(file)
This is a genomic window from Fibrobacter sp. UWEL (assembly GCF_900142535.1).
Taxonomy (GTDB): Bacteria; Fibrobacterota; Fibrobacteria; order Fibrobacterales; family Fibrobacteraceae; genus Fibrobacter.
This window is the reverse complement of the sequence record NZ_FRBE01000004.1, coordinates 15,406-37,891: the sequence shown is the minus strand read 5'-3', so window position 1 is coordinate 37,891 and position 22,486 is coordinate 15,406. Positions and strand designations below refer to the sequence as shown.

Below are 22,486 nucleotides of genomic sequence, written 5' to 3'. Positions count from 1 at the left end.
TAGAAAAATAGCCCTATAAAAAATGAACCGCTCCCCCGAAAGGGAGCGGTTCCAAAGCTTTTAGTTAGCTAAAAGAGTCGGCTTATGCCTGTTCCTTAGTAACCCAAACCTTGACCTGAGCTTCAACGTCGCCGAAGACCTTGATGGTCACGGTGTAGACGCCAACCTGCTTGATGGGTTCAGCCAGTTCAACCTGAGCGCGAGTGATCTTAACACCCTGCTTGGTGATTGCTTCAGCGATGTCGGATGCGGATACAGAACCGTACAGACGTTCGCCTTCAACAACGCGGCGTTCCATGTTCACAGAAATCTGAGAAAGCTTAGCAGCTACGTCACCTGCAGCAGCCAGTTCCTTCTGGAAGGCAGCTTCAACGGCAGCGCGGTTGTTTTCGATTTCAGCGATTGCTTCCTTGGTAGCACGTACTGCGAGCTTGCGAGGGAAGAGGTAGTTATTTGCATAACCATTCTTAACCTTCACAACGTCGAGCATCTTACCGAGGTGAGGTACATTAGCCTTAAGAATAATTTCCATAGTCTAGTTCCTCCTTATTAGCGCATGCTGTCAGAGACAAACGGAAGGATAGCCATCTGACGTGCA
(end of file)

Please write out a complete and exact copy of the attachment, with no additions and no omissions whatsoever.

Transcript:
This is a genomic window from Fibrobacter sp. UWEL (assembly GCF_900142535.1).
Taxonomy (GTDB): Bacteria; Fibrobacterota; Fibrobacteria; order Fibrobacterales; family Fibrobacteraceae; genus Fibrobacter.
This window is the reverse complement of the sequence record NZ_FRBE01000004.1, coordinates 15,406-37,891: the sequence shown is the minus strand read 5'-3', so window position 1 is coordinate 37,891 and position 22,486 is coordinate 15,406. Positions and strand designations below refer to the sequence as shown.

Below are 22,486 nucleotides of genomic sequence, written 5' to 3'. Positions count from 1 at the left end.
TAGAAAAATAGCCCTATAAAAAATGAACCGCTCCCCCGAAAGGGAGCGGTTCCAAAGCTTTTAGTTAGCTAAAAGAGTCGGCTTATGCCTGTTCCTTAGTAACCCAAACCTTGACCTGAGCTTCAACGTCGCCGAAGACCTTGATGGTCACGGTGTAGACGCCAACCTGCTTGATGGGTTCAGCCAGTTCAACCTGAGCGCGAGTGATCTTAACACCCTGCTTGGTGATTGCTTCAGCGATGTCGGATGCGGATACAGAACCGTACAGACGTTCGCCTTCAACAACGCGGCGTTCCATGTTCACAGAAATCTGAGAAAGCTTAGCAGCTACGTCACCTGCAGCAGCCAGTTCCTTCTGGAAGGCAGCTTCAACGGCAGCGCGGTTGTTTTCGATTTCAGCGATTGCTTCCTTGGTAGCACGTACTGCGAGCTTGCGAGGGAAGAGGTAGTTATTTGCATAACCATTCTTAACCTTCACAACGTCGAGCATCTTACCGAGGTGAGGTACATTAGCCTTAAGAATAATTTCCATAGTCTAGTTCCTCCTTATTAGCGCATGCTGTCAGAGACAAACGGAAGGATAGCCATCTGACGTGCA